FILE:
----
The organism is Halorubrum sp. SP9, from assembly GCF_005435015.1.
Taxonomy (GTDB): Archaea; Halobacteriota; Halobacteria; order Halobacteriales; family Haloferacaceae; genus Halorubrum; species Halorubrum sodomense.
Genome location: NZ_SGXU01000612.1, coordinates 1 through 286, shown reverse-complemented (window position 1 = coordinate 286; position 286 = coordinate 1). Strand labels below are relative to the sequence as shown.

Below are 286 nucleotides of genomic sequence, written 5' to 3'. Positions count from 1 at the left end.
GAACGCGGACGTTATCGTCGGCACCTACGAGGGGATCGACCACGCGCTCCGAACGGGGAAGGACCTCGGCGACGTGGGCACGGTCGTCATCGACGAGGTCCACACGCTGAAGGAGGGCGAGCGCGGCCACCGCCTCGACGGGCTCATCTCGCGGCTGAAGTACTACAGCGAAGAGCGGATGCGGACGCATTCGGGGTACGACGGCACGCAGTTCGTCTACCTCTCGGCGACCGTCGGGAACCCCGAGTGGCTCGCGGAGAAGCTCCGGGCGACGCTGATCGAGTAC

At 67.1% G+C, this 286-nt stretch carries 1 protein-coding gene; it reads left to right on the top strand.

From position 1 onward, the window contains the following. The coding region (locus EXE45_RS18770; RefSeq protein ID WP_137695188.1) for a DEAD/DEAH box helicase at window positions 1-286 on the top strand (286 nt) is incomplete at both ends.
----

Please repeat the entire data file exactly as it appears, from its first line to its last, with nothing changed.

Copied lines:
The organism is Halorubrum sp. SP9, from assembly GCF_005435015.1.
Taxonomy (GTDB): Archaea; Halobacteriota; Halobacteria; order Halobacteriales; family Haloferacaceae; genus Halorubrum; species Halorubrum sodomense.
Genome location: NZ_SGXU01000612.1, coordinates 1 through 286, shown reverse-complemented (window position 1 = coordinate 286; position 286 = coordinate 1). Strand labels below are relative to the sequence as shown.

Below are 286 nucleotides of genomic sequence, written 5' to 3'. Positions count from 1 at the left end.
GAACGCGGACGTTATCGTCGGCACCTACGAGGGGATCGACCACGCGCTCCGAACGGGGAAGGACCTCGGCGACGTGGGCACGGTCGTCATCGACGAGGTCCACACGCTGAAGGAGGGCGAGCGCGGCCACCGCCTCGACGGGCTCATCTCGCGGCTGAAGTACTACAGCGAAGAGCGGATGCGGACGCATTCGGGGTACGACGGCACGCAGTTCGTCTACCTCTCGGCGACCGTCGGGAACCCCGAGTGGCTCGCGGAGAAGCTCCGGGCGACGCTGATCGAGTAC

At 67.1% G+C, this 286-nt stretch carries 1 protein-coding gene; it reads left to right on the top strand.

From position 1 onward, the window contains the following. The coding region (locus EXE45_RS18770; RefSeq protein ID WP_137695188.1) for a DEAD/DEAH box helicase at window positions 1-286 on the top strand (286 nt) is incomplete at both ends.